The Hidden 30-Year-Old Rules Before Reading or Studying

In 2017, I had just learned English and had found this place where there were free books called the library. I got a membership and checked out four or five books. I finished reading them in the next six months and I could not believe how good these books were. 

I wanted to read more and I could not stand to read just one book every month or so because 1) it was too slow, 2) I’d get bored, 3) There are too many good books. What did I do? I went back to the library and picked up one of the most influential books I’ve ever read titled Speed Reading by Steve Moidel. 

This book wasn’t about Speed Reading but about focus, learning how to learn, space-repetition, and memory. And sure, you can learn to read faster [1].

Speed Reading allowed me to devour books and learn to maximize my learning. In this essay, I will share the strategies and exercises you can do before reading or studying any topic. I learned these strategies from Steve Moidel and I’d suggest you check out Speed Reading

Here we go!

The RWAP Study System

Step 1 - The Overview

Get an overview of what you are about to read. Read the following: the front, the back, table of contents, information about the author, preface, introduction, and conclusion

Next, move through the material quickly using the Horseshoe or Question Mark Hand Motion to observe the book's structure. Ask yourself: Does your book have subtitles, pictures, charts, chapter summaries, or any important details?

Step 2 - Determine your purpose

Ask yourself why you are reading the material and what you need to get out of it. It has to be specific. Are you reading the material for an exam, presentation, background knowledge?

If you're reading for an exam, be specific about what kind of exam. Does your teacher test from the lecture, or worksheets? 

Tell your mind exactly what you want.

Step 3 - Manageable sections

  1. Block off only a manageable section at a time using two paper clips, divide the sections into 3 to 5 pages.

  2. Work exclusively in that small part, telling yourself that this is all you have to read for the time being.

  3. When you finish, allow yourself a short break as a reward

  4. Now mark off your next manageable section

  5. Repeat the entire process until you have completed the process

Step 4 - Pre-read for main ideas

Read quickly to locate main ideas such as charts, images, and summaries, conclusions, among others.

There are two parts of pre-read: General and Specific.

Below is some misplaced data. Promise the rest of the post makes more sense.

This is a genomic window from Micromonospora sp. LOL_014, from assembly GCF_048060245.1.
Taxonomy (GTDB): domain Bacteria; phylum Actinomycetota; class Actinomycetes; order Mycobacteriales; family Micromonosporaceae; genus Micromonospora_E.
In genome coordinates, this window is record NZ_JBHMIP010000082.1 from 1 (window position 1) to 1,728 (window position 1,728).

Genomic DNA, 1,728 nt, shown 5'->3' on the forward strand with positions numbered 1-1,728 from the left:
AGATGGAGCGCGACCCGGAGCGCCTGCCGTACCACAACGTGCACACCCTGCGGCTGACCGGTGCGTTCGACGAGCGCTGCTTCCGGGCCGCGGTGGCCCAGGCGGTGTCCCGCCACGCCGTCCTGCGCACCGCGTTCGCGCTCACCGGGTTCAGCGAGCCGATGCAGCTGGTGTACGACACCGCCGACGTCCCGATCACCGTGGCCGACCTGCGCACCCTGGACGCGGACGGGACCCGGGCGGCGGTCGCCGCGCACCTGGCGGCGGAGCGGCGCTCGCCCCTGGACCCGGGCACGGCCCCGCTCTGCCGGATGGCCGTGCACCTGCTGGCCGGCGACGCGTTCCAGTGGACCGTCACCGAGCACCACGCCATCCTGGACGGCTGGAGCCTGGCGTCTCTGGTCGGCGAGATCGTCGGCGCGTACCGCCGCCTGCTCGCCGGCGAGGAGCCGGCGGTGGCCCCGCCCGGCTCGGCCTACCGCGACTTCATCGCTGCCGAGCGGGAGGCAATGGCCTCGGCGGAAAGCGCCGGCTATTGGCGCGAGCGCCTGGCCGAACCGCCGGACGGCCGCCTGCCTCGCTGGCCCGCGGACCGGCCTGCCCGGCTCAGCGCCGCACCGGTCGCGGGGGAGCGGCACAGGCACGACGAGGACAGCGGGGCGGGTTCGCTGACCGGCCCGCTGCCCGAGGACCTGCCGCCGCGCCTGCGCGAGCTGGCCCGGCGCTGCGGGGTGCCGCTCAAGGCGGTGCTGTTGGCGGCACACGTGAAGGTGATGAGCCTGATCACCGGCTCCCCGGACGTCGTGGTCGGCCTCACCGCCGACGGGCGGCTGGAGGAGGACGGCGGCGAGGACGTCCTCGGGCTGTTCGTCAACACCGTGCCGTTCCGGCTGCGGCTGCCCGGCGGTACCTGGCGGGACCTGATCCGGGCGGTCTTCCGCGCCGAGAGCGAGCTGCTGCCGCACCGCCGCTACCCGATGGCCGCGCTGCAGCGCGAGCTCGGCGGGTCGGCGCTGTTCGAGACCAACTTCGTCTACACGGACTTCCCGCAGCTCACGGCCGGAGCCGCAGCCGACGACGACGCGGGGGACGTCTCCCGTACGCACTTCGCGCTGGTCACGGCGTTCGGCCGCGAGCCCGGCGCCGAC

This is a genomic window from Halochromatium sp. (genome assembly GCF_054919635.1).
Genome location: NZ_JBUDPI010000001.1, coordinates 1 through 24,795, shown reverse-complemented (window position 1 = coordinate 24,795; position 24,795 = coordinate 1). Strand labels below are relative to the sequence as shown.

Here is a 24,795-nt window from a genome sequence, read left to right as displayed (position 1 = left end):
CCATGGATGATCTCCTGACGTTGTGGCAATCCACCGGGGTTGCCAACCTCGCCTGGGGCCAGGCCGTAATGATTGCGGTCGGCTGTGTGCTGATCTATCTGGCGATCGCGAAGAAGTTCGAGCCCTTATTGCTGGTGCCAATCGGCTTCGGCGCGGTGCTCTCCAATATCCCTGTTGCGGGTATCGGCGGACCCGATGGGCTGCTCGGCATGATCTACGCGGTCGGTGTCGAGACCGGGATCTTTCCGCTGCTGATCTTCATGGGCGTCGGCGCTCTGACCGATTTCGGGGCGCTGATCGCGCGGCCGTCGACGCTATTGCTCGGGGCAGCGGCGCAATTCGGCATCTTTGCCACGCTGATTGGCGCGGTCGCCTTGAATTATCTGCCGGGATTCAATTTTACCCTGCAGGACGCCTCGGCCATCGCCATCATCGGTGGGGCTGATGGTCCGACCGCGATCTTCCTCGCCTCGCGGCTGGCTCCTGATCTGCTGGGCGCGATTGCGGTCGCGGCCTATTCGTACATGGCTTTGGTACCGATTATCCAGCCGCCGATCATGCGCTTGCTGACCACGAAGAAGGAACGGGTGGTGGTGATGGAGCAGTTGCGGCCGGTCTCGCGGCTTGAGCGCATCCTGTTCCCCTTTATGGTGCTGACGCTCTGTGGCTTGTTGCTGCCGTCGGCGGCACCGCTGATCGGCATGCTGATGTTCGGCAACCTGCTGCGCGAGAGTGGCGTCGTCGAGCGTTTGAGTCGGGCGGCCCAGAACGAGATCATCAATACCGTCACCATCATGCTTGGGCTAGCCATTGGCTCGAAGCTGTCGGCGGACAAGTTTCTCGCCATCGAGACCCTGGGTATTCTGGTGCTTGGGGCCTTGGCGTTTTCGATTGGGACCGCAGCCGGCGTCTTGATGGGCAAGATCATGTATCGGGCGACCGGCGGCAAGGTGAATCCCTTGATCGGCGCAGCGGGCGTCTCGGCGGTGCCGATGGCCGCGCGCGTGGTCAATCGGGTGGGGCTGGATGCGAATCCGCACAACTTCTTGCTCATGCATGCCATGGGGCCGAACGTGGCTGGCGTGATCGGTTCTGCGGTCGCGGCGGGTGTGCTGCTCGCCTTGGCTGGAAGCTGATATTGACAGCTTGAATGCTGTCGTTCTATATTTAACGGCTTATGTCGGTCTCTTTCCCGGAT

Step 5 - Read for details

Once you've completed your pre-read, you have enough information to focus your mind. Use the main points you wrote down and turn them into mental questions. Read actively to meet your purpose and DO NOT stop on difficult reads because it will be easier when you come back.

Step 6 - Summarize in your own words

After reading each manageable section, write a summary in your own words on a sheet of paper using the slash memory tree or a blank sheet of paper. 

Step 7 - Post-read

It's a final check over the entire reading before moving on. The purpose is to see how all the pieces fit together as a whole or to look for the information you have missed. 

DO THE POST-READ from the end of the reading to the beginning. Scan through it quickly and slow down for areas you don't understand.

Step 8 - Review at space intervals

To move the information from short-term memory to long-term memory, you must review the materials at spaced intervals. The following system is the most effective:

Inspired by a graphic found in Speed Reading by Steve Moidel.

I would have never thought an old smelly and tiny book I found in the library would change me into a person characterized by a passion for learning and a passion for curiosity. 

I’m glad I found this book early in my life, and I’m glad I’m showing it to you right now!

Inspired by a graphic found in Speed Reading by Steve Moidel.




[1] Speed reading is like a car that depending on the area, you can go fast or slow. If you’re on the highway is because you have experience with the topic (faster) but if you’re in a school zone, slow down and take the time (slower). 

Speed reading isn’t just about reading faster but learning to understand and comprehend the material.

If you’re into interesting ideas (like the one you just read), join my Weekly Memos., and I’ll send you new essays right when they come out.

Tags: learning